Stephan James's story

‘The way I look at it, [the homes] made me like this so they can deal with it.’

Stephan was raised in an unhappy home. He described his parents as ‘lazy gamblers’ who were often violent. In the late 1980s when he was nine, Stephan’s parents ‘gave’ him to the Department of Community Services (DOCS). He was annoyed that his siblings stayed with his parents.

As a ward of the state, Stephan was moved to a different home in Sydney every three months. He frequently changed schools and found it hard to make friends. His family never visited him and his parents never told him why he was placed in state care.

‘I’ve often asked. Me and my dad have had several fist fights over it. I tried getting it out of Mum but she wouldn’t listen to me … She said she had nothing to apologise for and punched through the wall.’

Stephan has no memory of his time in care. He doesn’t recall anything about all the institutions he was placed in, or remember his caseworkers. Stephan only knew he was sexually abused because it was recorded in his file. It angers him because he doesn’t know who the perpetrator was, or remember the abuse at all.

When he was 10, he was placed in an institution in Sydney for children with behavioural problems. His caseworker noticed a change in his behaviour when he was visited and took him to the local doctor for treatment. The doctor confirmed that he had been sexually abused.

Stephan believes his file states that the police were informed of the abuse, but no action was taken. He was moved to another institution shortly after the abuse occurred. To this day, the perpetrator has not been identified.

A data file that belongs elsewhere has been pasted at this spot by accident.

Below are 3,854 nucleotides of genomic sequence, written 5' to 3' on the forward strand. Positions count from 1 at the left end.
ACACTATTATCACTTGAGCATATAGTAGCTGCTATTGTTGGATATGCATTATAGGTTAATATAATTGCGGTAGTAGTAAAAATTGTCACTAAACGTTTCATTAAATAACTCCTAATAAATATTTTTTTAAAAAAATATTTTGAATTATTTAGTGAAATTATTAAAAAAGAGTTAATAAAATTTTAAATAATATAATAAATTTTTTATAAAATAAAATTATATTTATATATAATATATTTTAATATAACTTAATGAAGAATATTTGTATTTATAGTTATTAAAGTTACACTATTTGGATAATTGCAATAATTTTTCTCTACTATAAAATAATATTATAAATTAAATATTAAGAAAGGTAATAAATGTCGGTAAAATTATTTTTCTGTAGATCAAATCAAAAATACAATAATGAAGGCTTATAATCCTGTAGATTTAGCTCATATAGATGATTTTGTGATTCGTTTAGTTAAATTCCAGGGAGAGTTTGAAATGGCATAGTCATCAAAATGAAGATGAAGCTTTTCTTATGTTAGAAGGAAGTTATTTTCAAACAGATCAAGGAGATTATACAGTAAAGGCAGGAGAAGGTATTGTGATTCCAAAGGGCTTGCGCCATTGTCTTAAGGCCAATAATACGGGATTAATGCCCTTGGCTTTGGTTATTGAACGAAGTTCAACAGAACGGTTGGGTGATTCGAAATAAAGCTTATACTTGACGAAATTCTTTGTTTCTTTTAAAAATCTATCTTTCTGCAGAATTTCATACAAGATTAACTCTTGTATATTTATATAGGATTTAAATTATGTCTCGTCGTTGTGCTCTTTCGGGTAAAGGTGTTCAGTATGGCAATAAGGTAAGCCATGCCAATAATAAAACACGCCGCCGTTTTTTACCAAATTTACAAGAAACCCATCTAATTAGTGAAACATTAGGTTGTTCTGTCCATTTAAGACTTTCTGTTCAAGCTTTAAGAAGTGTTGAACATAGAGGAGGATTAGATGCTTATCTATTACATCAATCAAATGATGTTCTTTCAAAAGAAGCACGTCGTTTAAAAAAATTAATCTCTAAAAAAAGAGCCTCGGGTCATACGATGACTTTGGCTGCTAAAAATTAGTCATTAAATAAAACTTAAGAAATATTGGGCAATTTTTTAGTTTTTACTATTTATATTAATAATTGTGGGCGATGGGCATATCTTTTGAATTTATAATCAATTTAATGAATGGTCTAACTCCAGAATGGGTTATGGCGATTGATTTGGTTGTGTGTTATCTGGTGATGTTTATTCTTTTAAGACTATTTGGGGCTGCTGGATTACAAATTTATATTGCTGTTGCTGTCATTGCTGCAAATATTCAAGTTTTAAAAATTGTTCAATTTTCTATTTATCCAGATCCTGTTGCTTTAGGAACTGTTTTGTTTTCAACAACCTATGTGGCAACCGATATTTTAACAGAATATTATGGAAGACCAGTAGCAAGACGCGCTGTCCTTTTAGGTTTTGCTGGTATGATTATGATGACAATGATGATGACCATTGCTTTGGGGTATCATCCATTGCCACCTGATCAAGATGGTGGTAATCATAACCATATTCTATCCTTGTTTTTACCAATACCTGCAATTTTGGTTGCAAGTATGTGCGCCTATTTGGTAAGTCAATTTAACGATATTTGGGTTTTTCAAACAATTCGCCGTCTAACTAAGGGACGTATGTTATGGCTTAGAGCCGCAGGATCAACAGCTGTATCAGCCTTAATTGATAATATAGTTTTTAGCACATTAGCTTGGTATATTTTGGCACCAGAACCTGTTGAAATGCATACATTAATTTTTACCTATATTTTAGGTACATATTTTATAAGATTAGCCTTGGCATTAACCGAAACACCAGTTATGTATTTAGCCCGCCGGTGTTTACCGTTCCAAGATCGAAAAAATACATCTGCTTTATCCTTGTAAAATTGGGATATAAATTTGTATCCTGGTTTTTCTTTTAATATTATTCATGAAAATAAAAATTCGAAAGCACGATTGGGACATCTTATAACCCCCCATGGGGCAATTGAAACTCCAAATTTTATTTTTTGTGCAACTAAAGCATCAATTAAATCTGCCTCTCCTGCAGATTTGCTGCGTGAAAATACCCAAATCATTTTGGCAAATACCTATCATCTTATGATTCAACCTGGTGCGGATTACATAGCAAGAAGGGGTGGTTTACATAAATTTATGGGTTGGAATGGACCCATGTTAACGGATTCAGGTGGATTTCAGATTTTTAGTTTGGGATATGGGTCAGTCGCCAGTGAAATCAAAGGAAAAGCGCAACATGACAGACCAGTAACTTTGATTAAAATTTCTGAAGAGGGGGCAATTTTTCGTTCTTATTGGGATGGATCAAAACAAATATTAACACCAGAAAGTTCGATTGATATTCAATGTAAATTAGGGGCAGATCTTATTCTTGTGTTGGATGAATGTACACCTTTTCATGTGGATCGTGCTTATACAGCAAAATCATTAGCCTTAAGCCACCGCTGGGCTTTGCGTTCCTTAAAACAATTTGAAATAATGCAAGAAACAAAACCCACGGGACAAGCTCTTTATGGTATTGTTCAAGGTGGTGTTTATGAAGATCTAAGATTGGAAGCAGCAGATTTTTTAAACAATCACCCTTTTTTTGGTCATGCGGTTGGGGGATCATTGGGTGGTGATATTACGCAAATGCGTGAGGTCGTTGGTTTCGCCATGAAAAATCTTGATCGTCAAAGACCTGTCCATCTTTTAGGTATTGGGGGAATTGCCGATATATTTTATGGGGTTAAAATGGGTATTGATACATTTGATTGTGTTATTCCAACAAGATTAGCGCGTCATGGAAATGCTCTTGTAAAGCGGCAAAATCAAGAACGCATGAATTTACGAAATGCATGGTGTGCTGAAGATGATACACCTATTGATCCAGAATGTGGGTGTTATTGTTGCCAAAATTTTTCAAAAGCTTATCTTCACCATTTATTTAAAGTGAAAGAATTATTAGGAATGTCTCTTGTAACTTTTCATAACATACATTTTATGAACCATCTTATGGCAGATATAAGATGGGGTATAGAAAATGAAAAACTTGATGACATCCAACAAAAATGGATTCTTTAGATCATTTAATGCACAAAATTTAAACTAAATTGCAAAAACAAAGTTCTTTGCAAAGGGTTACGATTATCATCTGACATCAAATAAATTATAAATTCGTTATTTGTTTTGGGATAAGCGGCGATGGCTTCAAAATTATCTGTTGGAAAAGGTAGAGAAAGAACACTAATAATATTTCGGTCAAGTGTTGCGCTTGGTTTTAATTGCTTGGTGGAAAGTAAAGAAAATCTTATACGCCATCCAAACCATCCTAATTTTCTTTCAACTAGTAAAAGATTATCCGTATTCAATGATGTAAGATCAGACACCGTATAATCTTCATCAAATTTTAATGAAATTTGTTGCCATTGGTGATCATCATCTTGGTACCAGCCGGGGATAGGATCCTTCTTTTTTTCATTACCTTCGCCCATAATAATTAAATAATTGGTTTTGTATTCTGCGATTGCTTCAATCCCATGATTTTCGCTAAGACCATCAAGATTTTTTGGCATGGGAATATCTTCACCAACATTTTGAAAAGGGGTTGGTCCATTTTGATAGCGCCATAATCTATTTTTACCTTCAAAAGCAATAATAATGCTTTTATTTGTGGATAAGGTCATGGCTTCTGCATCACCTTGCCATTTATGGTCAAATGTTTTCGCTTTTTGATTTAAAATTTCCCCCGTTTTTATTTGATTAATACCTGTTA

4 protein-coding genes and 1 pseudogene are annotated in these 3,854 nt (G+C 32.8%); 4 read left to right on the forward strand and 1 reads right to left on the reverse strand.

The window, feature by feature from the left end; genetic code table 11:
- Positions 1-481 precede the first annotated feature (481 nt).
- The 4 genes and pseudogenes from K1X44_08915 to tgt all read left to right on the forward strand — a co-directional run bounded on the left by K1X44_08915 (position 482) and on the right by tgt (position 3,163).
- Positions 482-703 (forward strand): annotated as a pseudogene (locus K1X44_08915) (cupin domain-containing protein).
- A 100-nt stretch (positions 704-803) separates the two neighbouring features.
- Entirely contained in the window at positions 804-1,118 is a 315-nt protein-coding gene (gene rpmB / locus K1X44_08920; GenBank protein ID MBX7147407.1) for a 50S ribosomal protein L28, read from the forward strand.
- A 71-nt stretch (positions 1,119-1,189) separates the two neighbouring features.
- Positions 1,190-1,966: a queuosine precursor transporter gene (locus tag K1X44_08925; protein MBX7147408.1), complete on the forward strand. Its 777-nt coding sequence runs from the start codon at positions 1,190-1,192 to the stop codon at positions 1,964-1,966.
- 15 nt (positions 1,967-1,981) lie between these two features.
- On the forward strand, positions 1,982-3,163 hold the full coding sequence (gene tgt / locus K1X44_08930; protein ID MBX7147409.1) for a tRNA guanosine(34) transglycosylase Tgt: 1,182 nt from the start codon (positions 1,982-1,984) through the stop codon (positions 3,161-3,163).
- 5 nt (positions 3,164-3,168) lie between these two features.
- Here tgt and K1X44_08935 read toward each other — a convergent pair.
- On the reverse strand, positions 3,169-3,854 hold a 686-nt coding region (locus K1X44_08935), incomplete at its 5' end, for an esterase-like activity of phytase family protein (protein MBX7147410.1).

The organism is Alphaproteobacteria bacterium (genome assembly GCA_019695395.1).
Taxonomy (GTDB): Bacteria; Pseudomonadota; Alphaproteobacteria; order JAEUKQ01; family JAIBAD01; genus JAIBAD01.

As a child and teenager, Stephan drank alcohol and smoked marijuana a lot. He had difficulty managing his anger, which got him into trouble. He described himself as a ‘firecracker’ of a kid who couldn’t concentrate or sit still. He tried learning at school, but he found it stressful and didn’t finish his education.

Over the years, Stephan lost contact with his family and finds mixing with people difficult. He has spent extended periods of time in custody for crimes he committed and has been diagnosed with antisocial behavioural disorder, attention deficit disorder, multiple personality disorder and post-traumatic stress disorder. He believes all the disorders are ‘crap’ and doesn’t see the point in counselling.

In the early 2000s Stephan tried to take civil action against the government. He had legal support for his victims of crime compensation claim, but his case was unsuccessful. Since then, he has attempted to pursue legal action several times but no further action has been taken. He has ‘given up’ on trying again and believes it is too late to report the abuse to the police.

Stephan told the Commission that all he wanted was to get some land and ‘buy a house for my kids and live on it so I can get some peace. That’s all I want’.

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